What Is NAS Storage and How It Works

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What Is NAS Storage and How It Works

NAS is network attached storage and it works as storage device in a system consisted by servers, clients, Ethernet switch and network-attached storage

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  • Domain - www.aomeitech.com

  • Category - Computer Basics/Computer Basics

  • Submitted By - Helen Dai

  • Submitted on - 2018-02-11 12:57:33

Description

What Is NAS Storage?
NAS – Network Attached Storage, to make it simple, is a kind of storage device in computer science that provides local area network (LAN) nodes with file-based shared storage through a standard Ethernet connection. NAS is defined as a special kind of file-level data storage server, including storage devices (such as disk arrays, CD/DVD drives, tape drives, or removable storage medium) and embedded system software, and can support cross-platform file sharing.

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A NAS is high-capacity storage that connects to your home or office network so that you and other users you designate can access your files from mobile devices and PCs without plugging in to the drive.

How NAS Works and Are Management Features Available on a NAS Device?
Usually NAS possess their own nodes on a LAN, and allows the user to access the data on the Internet without the intervention of the application server. The NAS device does not need to be located within the server but can exist in a LAN and can be made up of multiple networked NAS devices, attached to a local area network (typically, an Ethernet network) and assigned an IP address. In this configuration, NAS makes integrate all the data on the web for centralized management, and will reduce workload from the application or enterprise servers, which effectively reduce the total cost of ownership and protect the user investment. Lower requirement to the server that greatly reduces the cost of the server, and is conducive for high performance storage system in the popularization and application within a wider scope.

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NAS uses file-based protocols such as NFS (popular on UNIX systems), SMB/CIFS (Server Message Block/Common Internet File System) (used with MS Windows systems), AFP (used with Apple Macintosh computers), or NCP (used with OES and Novell NetWare). NAS units rarely limit clients to a single protocol and can support various operating systems. Through any workstations, users can use IE or Netscape browser to intuitively and conveniently manage NAS devices. Thus, for question “are management features available on a NAS device?” The answer is “Yes!”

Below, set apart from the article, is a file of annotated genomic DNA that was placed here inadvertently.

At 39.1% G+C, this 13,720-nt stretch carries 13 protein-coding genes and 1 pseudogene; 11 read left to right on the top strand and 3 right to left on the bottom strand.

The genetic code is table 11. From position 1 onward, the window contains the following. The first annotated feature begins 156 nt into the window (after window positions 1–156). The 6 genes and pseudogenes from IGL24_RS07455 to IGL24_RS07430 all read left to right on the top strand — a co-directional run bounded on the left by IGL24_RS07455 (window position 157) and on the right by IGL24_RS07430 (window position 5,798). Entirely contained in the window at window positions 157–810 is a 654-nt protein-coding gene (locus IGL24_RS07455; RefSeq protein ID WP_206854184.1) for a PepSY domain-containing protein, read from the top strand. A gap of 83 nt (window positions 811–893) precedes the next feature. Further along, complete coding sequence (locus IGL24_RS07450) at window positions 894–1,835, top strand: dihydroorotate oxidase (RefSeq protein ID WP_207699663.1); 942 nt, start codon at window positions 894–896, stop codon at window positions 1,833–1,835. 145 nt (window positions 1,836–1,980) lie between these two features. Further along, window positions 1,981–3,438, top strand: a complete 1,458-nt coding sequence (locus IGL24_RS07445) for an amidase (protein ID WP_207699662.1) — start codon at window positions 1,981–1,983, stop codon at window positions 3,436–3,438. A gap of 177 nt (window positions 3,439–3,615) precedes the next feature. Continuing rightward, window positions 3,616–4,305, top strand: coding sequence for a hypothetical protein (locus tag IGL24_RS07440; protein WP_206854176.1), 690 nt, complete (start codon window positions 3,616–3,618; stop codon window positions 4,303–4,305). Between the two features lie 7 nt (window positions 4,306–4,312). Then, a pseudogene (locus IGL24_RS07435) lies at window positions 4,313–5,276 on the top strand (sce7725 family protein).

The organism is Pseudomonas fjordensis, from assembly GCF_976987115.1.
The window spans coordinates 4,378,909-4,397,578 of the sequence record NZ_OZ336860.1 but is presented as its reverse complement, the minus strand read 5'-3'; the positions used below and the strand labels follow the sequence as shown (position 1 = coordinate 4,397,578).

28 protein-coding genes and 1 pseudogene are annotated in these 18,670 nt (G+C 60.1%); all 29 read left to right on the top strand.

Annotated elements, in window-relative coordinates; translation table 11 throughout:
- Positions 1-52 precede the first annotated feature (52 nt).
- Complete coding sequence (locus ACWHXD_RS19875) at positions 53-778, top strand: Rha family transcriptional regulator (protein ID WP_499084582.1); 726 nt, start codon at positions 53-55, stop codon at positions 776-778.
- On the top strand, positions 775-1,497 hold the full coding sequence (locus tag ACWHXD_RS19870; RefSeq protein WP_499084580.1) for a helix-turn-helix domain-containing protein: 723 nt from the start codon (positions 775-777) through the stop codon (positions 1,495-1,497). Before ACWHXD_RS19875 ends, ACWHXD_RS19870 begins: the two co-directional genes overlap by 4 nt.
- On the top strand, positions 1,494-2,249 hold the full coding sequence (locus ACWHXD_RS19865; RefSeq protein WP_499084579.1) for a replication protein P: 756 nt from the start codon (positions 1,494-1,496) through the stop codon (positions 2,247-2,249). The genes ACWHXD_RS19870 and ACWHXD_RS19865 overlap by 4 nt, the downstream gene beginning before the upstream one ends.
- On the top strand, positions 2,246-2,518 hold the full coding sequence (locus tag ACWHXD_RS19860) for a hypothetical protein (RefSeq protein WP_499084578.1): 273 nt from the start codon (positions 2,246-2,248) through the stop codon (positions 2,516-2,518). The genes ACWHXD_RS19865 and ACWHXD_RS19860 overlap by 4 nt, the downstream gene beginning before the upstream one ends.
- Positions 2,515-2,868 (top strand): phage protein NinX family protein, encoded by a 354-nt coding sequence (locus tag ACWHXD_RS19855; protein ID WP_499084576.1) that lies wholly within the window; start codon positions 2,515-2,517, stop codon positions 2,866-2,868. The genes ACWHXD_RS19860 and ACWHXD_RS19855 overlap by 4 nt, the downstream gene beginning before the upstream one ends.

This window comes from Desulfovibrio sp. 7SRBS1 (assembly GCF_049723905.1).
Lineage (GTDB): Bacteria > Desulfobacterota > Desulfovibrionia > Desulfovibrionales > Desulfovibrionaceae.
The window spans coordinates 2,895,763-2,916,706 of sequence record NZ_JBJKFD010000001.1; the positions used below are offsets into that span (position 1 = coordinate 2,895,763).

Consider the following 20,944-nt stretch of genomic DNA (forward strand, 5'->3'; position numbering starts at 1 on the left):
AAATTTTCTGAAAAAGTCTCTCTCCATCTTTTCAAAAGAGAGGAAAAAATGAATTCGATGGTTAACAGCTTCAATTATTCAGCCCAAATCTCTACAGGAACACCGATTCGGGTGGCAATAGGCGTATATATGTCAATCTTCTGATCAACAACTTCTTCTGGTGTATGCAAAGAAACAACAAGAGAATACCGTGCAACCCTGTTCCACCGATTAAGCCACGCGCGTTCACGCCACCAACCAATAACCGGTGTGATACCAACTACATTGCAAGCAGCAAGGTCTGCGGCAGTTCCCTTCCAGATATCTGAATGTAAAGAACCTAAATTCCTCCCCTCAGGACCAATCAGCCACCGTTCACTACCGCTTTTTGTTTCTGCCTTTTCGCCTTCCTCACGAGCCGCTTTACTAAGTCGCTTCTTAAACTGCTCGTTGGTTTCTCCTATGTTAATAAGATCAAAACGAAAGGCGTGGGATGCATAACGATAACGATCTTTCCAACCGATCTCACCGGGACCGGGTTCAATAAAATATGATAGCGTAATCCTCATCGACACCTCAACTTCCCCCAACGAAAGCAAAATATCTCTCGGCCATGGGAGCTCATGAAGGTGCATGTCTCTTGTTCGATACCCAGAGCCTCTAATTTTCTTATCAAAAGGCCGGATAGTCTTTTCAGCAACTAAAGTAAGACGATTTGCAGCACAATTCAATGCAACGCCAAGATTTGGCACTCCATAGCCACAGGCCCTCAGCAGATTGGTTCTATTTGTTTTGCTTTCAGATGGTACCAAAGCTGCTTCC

NAS Functions
Simply, it is a file-level data storage server. It is used in LAN environment for a lot of host computers to share storage space and offer file sharing services. All its functions can be divided into five aspects:

File sharing
Data backup/disaster recovery
Network printing
Multimedia file sharing
Media server
Specially, for the second function, you may rely on some data backup software like AOMEI Backupper to back up your crucial data to NAS.

NAS Advantages and Disadvantages
The reason why NAS can gain great popularity among home and small-size enterprise users is that it has lots of advantages over traditional storage devices:

Convenient: For business, NAS devices provide a convenient method for users to add storage to all devices. After adding NAS to a network, all of the devices in the network are allowed to enter. The users can easily share a lot of data with each other. As for family, NAS offers a simple way to share files, photos, or videos.
Fast: Fast installation and data access; higher data bandwidth.
Easy: Easy installation/configuration and administration.
Safety: most NAS supports RAID0, RAID1 and RAID5, which makes your data safer. When the data stored on one drive has been destroyed, it can be recovered from another drive.
Cheap: Greatly reduces the cost of the server and low energy consumption. It has very good price-performance, and is most suitable for those small and medium-sized enterprises that cannot bear the expensive price of SAN and want to reduce backup and restoring cost.
High capacity: Capacity expansion is very simple. It can expand its capacity through the USB interface, and can also add a new NAS in the network.
Performance is stable and maintenance is easy.
Low noise
Easily shared
However, just as ever coin has two sides, though NAS has a lot of brilliant features, it still has some disadvantages. Network attached hard drive transfers storage tasks to network by parallel SCSI. Thus, LAN has to handle not only stream from common end users, but also requests (including backup operations) from storage disks.

Data storage stream transfers through general network. Therefore, data storage will be influenced by other transportation within the network. When there are other big streams within the network, the system will be greatly decreased. Also, the data is vulnerable to be leaked out and etc. security problems.

Another disadvantages is that we can only access the data in NAS based on file level instead of directly access physical data. This will gravely affect system efficiency in some situations. Thus, big database can’t make use of NAS.

Conclusion and Tip
This article only picks import parts of the definition to NAS. For more complete and detailed information, you can search on Google or find it in Wikipedia.

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